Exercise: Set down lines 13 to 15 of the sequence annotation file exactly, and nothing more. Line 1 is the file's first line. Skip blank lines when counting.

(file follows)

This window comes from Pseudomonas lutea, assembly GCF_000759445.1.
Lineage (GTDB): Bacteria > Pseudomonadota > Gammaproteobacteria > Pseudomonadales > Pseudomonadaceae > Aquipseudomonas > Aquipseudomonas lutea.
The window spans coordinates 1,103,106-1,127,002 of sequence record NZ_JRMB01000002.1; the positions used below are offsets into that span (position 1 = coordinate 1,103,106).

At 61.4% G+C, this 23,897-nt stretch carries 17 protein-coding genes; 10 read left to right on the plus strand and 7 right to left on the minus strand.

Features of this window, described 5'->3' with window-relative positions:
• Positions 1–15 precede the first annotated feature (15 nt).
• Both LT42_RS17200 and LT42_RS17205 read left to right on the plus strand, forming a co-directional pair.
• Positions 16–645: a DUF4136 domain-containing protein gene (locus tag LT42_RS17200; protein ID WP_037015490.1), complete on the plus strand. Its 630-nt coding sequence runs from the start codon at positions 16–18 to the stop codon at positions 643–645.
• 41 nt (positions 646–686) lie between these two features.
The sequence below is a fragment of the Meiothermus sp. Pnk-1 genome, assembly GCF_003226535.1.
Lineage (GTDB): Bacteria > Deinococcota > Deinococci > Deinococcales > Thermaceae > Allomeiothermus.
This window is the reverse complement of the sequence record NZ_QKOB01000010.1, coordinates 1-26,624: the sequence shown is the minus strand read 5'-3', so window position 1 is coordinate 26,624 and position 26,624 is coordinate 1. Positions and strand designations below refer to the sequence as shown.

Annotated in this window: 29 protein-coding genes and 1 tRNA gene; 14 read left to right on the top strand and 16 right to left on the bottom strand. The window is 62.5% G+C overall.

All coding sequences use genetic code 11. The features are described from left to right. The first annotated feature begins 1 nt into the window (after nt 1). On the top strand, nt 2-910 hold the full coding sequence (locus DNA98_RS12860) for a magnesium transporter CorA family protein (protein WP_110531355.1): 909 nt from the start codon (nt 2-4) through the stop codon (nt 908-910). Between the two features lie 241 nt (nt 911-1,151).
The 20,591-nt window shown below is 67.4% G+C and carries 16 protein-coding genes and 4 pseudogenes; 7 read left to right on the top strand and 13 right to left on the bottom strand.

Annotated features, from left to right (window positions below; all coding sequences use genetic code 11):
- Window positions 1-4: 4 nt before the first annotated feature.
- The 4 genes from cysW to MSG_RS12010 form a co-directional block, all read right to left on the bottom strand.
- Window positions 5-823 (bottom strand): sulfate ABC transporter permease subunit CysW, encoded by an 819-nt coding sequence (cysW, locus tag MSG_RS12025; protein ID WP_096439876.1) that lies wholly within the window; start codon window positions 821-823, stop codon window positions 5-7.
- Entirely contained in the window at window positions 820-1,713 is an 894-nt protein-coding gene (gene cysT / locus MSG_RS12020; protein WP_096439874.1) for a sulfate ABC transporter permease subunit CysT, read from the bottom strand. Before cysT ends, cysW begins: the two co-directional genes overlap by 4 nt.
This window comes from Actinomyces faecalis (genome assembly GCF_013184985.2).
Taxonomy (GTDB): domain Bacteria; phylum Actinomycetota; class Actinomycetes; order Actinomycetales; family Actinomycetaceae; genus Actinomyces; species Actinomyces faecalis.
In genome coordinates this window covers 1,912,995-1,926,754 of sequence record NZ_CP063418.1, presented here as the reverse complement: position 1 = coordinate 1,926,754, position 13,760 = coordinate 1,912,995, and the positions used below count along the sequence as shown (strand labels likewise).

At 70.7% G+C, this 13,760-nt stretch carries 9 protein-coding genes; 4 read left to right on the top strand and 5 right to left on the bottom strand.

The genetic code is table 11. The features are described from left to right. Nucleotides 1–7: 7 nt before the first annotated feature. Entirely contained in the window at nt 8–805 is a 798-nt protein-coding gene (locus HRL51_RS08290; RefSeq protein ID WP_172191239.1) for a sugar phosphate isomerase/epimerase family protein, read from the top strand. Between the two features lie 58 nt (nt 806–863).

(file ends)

Annotated in this window: 29 protein-coding genes and 1 tRNA gene; 14 read left to right on the top strand and 16 right to left on the bottom strand. The window is 62.5% G+C overall.

All coding sequences use genetic code 11. The features are described from left to right. The first annotated feature begins 1 nt into the window (after nt 1). On the top strand, nt 2-910 hold the full coding sequence (locus DNA98_RS12860) for a magnesium transporter CorA family protein (protein WP_110531355.1): 909 nt from the start codon (nt 2-4) through the stop codon (nt 908-910). Between the two features lie 241 nt (nt 911-1,151).
The 20,591-nt window shown below is 67.4% G+C and carries 16 protein-coding genes and 4 pseudogenes; 7 read left to right on the top strand and 13 right to left on the bottom strand.